Pyrford

This village, close to the M25 and bisected by the Wey Navigation Canal, is to the south-east of Woking.

The Pyrford Stone on the corner of Upshott Lane is thought to be prehistoric and there is evidence of Roman occupation. King Eadwig granted the Saxon manor of Pyrianforde to a friend in 956AD.

Pyrford was called Peliforde in the Domesday Book of 1086 when it was owned by Westminster Abbey. It remained under the Abbey until the dissolution of the monasteries in 1539. The Norman parish church of St. Nicholas was commenced about 1140 and has been little altered.

Newark Priory was founded at the end of the 12th century by Ruald de Clane and his wife Beatrice of Send. It was dissolved in 1539. It is said that a cannon was employed from the top of Church Hill to bombard and demolish the extensive buildings of the Priory. The lands were taken by Henry VIII to include in his hunting park. Local people came under the oppressive Forest Law. The manor of Pyrford was given by Elizabeth I to the Lord High Admiral, the Earl of Lincoln, who in 1550 built Pyrford Place. Elizabeth I is known to have visited Pyrford.

The next Lord of the Manor was Sir John Wolley who was a friend of the poet John Donne who wrote many of his famous poems here.

The Wey Navigation Canal was initiated in 1653 by Richard Weston. It covered 15 miles with 12 locks. Initially it was not a great success but later became very profitable carrying iron, leather, gunpowder and coal, transforming the life of the village.

Pyrford, the Anchor Inn, c.1955 Reproduced courtesy of The Francis Frith Collection

Pyrford, the Anchor Inn, c.1955
Reproduced courtesy of The Francis Frith Collection

The Pyrford Enclosure Act of 1815 enclosed 1400 acres, half of which went to the Lord of the Manor. Pyrford Common is all that remains of the medieval common land.

Population grew and a school was opened in 1846. The Royal Horticultural Society moved to nearby Wisley. It owns substantial land and its famous gardens attract thousands of visitors each year.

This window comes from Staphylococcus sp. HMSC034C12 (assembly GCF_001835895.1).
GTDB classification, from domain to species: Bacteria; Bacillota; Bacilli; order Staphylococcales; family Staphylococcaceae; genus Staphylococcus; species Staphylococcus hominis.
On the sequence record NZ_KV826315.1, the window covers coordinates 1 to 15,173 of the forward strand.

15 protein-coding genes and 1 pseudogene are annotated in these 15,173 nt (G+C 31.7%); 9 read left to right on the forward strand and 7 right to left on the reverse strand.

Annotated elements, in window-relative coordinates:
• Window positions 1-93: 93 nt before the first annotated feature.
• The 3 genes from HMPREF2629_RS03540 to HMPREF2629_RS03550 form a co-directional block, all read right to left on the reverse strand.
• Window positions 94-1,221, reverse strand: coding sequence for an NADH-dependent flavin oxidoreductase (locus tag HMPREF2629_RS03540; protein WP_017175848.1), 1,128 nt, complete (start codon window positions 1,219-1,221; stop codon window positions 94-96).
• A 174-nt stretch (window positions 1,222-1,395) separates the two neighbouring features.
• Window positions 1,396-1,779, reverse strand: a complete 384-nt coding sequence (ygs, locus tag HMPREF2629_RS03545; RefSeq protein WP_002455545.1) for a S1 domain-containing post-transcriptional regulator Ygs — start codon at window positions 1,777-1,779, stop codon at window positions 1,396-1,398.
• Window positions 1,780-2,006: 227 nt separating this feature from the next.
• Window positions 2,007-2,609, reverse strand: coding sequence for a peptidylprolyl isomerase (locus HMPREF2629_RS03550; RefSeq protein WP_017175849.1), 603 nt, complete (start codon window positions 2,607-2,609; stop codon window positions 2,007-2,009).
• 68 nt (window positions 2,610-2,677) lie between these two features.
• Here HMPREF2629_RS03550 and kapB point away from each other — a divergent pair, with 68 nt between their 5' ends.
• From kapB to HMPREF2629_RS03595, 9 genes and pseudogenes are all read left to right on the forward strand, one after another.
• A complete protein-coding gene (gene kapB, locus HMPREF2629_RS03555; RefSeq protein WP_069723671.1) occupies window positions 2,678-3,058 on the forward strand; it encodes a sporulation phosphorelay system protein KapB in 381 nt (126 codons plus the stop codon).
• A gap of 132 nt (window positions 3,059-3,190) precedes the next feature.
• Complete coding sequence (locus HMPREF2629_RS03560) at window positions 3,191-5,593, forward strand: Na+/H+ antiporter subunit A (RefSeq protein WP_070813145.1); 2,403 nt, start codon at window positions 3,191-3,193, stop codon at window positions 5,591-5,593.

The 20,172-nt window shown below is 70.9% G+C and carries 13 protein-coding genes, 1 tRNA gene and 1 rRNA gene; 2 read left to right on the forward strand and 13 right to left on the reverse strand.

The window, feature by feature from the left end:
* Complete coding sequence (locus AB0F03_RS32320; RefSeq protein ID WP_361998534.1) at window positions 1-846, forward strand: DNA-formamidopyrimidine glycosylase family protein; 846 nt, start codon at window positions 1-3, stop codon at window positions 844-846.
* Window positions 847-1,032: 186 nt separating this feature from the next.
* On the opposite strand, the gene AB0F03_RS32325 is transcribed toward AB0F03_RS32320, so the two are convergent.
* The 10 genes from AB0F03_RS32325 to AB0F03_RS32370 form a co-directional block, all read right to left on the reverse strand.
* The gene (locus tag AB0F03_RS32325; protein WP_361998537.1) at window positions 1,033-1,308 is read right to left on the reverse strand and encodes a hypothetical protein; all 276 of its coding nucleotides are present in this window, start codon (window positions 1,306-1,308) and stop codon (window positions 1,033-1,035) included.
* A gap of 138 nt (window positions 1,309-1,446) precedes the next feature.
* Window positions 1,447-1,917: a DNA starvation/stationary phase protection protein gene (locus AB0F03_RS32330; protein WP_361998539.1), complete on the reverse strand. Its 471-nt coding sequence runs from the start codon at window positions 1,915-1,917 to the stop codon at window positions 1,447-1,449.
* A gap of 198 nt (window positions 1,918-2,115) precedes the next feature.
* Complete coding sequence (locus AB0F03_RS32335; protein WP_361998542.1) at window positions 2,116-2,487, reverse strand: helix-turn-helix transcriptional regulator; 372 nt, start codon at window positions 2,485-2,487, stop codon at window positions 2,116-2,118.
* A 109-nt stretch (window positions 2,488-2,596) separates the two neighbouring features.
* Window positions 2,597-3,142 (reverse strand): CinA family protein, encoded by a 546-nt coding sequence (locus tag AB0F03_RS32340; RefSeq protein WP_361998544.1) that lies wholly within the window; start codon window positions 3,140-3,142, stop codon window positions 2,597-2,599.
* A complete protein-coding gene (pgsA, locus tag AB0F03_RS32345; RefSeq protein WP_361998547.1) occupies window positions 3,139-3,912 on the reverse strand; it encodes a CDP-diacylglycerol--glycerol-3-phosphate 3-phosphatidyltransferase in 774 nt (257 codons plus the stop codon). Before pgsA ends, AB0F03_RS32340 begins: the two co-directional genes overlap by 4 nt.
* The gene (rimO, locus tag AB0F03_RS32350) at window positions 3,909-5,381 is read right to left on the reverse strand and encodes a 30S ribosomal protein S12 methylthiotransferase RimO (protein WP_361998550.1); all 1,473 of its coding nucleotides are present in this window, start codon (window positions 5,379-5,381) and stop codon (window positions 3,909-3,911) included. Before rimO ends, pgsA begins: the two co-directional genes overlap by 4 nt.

The Waifs and Strays Society moved to Pyrford in 1915 and St. Nicholas and St. Martin homes were built for disabled children. These homes were developed into the Rowley Bristow Hospital in 1928. The hospital closed in 1992 and the land was redeveloped.

A new parish church, the Church of the Good Shepherd, was built in 1963.

Pyrford Court was built c.1910 by Clyde Young for Lord Iveagh. This was one of the last large English country houses.

Further information

Search...Search for records related to Pyrford on this website

Click here to read about Pyrford Church war memorial and Pyrford Village War Memorial Hall

Read more about the history of Pyrford Common on Carole Gale’s blog.

Click here to view a brief history of Pyrford provided by Pyrford Press.

Contributor:David Potter

One thought on “Pyrford”

  1. knightA says:

    I know in 1904 Lady Dilke died in a house down the road called ‘the rough’, however along side Pyrford Court and The Boffy there are other houses down that road, do you have any information on them houses and the people that previously lived in them?

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